On a desk in a messy office on the eighth floor of a building opposite the Massachusetts Institute of Technology sits a circuit board that might just transform education for millions of children around the world.
The board is the first prototype hardware for the ambitious OLPC (One Laptop Per Child) project. Led by Nicholas Negroponte, chairman of OLPC and a co-founder of the MIT Media Laboratory, the project seeks to develop a $100 (about £53) laptop computer for use by children in their studies. The machine will be offered in bulk to governments and other organisations.
The prototype's arrival in the US from Taiwan in early May represents a milestone. However, the project is already running late, and there remain several obstacles before computers start getting into kids' hands.
The price of materials is one issue. The computer will use energy-saving flash memory in place of a hard drive and Negroponte originally called for 1GB of memory; this has now been cut in half. Analysts had expressed doubts that the team could afford 1GB memory, given the machine's target price of $100.
"I guess they were right," said Walter Bender, president of software and content at OLPC, in an interview. Bender joined the project earlier this year after serving as executive director of MIT's Media Lab from September 2000 until January 2006.
The project, which has changed its name to de-emphasise the $100 target price, says it expects the initial machines will cost about $130 (£69) and that they will come down in price over a few years to eventually cost around $80 (£42).
Other changes include a cut in processor performance. Initially this was to have been a 500MHz Geode processor from project supporter AMD, but the current specification calls for a 400MHz chip. Bender said the slower chip was easier to get hold of in quantity.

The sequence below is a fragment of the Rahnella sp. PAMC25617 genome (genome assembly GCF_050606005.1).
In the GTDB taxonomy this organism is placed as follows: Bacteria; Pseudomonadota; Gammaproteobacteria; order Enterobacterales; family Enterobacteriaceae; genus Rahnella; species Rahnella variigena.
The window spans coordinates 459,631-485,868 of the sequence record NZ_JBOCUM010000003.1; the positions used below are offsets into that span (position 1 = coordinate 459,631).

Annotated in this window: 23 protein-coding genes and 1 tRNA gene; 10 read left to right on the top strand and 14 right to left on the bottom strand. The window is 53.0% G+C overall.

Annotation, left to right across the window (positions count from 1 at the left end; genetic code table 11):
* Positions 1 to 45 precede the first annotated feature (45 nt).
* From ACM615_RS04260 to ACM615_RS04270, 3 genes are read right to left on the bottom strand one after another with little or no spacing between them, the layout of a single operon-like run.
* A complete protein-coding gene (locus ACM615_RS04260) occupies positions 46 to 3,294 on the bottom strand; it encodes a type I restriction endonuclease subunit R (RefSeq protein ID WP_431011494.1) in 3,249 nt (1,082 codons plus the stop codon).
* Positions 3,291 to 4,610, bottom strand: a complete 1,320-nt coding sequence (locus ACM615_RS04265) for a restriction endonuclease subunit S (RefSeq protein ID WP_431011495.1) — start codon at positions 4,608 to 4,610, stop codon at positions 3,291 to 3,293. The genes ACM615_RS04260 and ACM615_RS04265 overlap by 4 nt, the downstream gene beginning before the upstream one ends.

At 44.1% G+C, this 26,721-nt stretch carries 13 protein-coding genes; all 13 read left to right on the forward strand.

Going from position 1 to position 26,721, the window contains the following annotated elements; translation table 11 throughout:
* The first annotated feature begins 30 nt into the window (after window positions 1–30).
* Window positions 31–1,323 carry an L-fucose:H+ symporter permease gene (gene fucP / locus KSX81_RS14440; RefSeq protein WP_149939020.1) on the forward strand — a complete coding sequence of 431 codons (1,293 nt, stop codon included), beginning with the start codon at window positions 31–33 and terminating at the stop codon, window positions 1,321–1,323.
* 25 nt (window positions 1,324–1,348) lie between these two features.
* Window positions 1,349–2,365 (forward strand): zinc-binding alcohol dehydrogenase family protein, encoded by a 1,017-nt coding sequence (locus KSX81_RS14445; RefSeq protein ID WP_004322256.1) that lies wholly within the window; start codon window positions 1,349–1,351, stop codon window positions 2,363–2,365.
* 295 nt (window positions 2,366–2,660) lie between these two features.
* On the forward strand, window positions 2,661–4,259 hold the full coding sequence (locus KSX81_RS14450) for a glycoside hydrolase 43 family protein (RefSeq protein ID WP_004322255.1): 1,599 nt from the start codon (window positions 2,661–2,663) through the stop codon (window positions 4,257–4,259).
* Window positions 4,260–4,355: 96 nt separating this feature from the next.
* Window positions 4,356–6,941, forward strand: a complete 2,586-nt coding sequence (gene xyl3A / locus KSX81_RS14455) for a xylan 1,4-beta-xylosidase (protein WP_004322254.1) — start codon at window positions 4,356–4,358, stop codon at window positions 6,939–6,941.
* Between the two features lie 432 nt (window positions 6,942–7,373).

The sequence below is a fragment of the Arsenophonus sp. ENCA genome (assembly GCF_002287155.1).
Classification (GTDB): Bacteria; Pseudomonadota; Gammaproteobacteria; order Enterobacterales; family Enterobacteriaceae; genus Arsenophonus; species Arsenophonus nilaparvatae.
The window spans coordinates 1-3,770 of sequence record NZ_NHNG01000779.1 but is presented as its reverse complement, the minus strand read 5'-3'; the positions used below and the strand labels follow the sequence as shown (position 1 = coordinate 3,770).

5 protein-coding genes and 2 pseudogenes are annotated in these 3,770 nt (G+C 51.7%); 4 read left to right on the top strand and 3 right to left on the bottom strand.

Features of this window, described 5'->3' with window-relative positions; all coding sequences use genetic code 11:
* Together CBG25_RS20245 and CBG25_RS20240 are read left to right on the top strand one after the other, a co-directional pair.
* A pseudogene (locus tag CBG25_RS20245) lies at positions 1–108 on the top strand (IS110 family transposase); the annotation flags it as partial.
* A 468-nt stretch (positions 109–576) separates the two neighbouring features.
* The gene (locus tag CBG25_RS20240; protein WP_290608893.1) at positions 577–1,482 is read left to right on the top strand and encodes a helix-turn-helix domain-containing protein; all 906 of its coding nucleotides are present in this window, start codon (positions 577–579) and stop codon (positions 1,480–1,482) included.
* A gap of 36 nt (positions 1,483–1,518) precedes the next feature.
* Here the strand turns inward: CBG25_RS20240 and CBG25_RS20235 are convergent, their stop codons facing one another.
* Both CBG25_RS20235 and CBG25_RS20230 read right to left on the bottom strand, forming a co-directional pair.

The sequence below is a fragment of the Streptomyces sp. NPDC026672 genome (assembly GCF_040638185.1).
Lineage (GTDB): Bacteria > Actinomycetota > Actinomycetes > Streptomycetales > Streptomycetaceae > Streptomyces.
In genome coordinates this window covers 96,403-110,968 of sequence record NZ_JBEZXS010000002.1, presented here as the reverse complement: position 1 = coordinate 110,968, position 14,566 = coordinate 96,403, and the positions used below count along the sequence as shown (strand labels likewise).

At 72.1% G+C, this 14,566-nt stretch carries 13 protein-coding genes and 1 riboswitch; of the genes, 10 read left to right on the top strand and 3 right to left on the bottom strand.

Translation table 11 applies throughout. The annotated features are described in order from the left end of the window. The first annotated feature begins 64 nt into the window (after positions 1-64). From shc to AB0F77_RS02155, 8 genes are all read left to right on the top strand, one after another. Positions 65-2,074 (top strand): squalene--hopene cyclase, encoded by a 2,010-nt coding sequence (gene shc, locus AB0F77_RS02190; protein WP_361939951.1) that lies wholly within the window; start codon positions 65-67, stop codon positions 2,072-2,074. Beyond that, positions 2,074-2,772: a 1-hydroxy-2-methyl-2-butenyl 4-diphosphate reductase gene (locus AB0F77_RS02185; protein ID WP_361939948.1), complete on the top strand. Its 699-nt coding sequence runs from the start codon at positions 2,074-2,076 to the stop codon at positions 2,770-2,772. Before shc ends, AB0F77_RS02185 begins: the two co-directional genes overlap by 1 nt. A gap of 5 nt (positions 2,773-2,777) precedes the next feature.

Perhaps the most significant change is in the screen. A projection screen was to have been used, but a new type of LCD that can be switched between a low-resolution colour mode and high-resolution monochrome mode (and which is still under development) is now planned. Bender said the new screen will be "kick-ass, cheap, super-efficient and beautiful", but development is yet to be completed.
A year ago, when interviewed in Tokyo, Negroponte said he expected to receive the first order in June 2005 and to have gathered orders for about six million machines by the end of that year. However, the group has yet to receive an order from any government.
One reason for the lack of orders is that OLPC is not officially accepting them until it has completed development of the prototype and set production plans, said Bender.
Bender showed the board running a version of Red Hat's Fedora Linux.
"What you're seeing is close to the final design," he said. "Very little is going to change on this board."
He expects to finalise the design late this year, and to begin production in the first quarter of 2007. A year ago, Negroponte said production would begin in 2006.
Still, the arrival of the first prototype board, the product of several months work by Quanta Computer, marks a strong step forward for a project that many doubted would even make it this far.
The Taiwanese company is the world's largest maker of laptop computers and one of a number of supporters that has pledged to assist OLPC.
Other supporting companies include AMD, Brightstar, Google, News Corporation, Nortel and Red Hat, while last week wireless networking chip maker Marvell was added to this list. Marvell will work on Wi-Fi networking for the computer.